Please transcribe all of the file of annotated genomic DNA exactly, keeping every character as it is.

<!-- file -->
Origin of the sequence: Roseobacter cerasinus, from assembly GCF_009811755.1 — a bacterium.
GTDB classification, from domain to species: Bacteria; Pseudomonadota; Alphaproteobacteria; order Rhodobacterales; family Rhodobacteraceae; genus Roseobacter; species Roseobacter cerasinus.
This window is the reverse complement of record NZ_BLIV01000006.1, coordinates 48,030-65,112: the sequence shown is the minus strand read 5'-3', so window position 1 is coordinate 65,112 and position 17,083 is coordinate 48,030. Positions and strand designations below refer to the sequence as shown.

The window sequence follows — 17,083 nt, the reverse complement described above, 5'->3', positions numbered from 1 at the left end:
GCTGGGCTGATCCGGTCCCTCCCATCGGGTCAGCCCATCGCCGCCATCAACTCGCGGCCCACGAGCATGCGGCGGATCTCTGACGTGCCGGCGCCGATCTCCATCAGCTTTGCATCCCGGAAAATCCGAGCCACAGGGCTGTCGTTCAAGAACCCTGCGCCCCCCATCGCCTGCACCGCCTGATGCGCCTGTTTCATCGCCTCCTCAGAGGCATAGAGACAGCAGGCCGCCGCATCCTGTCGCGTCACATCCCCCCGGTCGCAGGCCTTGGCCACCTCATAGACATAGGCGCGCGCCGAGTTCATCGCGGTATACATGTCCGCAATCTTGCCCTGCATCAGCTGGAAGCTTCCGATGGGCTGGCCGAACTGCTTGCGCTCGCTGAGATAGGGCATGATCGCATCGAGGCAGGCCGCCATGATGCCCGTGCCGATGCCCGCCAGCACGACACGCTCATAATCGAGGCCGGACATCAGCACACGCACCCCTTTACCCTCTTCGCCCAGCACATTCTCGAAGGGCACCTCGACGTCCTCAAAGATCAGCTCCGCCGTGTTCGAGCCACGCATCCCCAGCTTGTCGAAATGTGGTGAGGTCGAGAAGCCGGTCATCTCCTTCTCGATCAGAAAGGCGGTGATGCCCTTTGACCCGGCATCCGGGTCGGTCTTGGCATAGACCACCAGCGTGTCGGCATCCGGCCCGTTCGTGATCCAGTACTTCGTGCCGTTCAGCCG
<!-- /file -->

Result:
Origin of the sequence: Roseobacter cerasinus, from assembly GCF_009811755.1 — a bacterium.
GTDB classification, from domain to species: Bacteria; Pseudomonadota; Alphaproteobacteria; order Rhodobacterales; family Rhodobacteraceae; genus Roseobacter; species Roseobacter cerasinus.
This window is the reverse complement of record NZ_BLIV01000006.1, coordinates 48,030-65,112: the sequence shown is the minus strand read 5'-3', so window position 1 is coordinate 65,112 and position 17,083 is coordinate 48,030. Positions and strand designations below refer to the sequence as shown.

The window sequence follows — 17,083 nt, the reverse complement described above, 5'->3', positions numbered from 1 at the left end:
GCTGGGCTGATCCGGTCCCTCCCATCGGGTCAGCCCATCGCCGCCATCAACTCGCGGCCCACGAGCATGCGGCGGATCTCTGACGTGCCGGCGCCGATCTCCATCAGCTTTGCATCCCGGAAAATCCGAGCCACAGGGCTGTCGTTCAAGAACCCTGCGCCCCCCATCGCCTGCACCGCCTGATGCGCCTGTTTCATCGCCTCCTCAGAGGCATAGAGACAGCAGGCCGCCGCATCCTGTCGCGTCACATCCCCCCGGTCGCAGGCCTTGGCCACCTCATAGACATAGGCGCGCGCCGAGTTCATCGCGGTATACATGTCCGCAATCTTGCCCTGCATCAGCTGGAAGCTTCCGATGGGCTGGCCGAACTGCTTGCGCTCGCTGAGATAGGGCATGATCGCATCGAGGCAGGCCGCCATGATGCCCGTGCCGATGCCCGCCAGCACGACACGCTCATAATCGAGGCCGGACATCAGCACACGCACCCCTTTACCCTCTTCGCCCAGCACATTCTCGAAGGGCACCTCGACGTCCTCAAAGATCAGCTCCGCCGTGTTCGAGCCACGCATCCCCAGCTTGTCGAAATGTGGTGAGGTCGAGAAGCCGGTCATCTCCTTCTCGATCAGAAAGGCGGTGATGCCCTTTGACCCGGCATCCGGGTCGGTCTTGGCATAGACCACCAGCGTGTCGGCATCCGGCCCGTTCGTGATCCAGTACTTCGTGCCGTTCAGCCG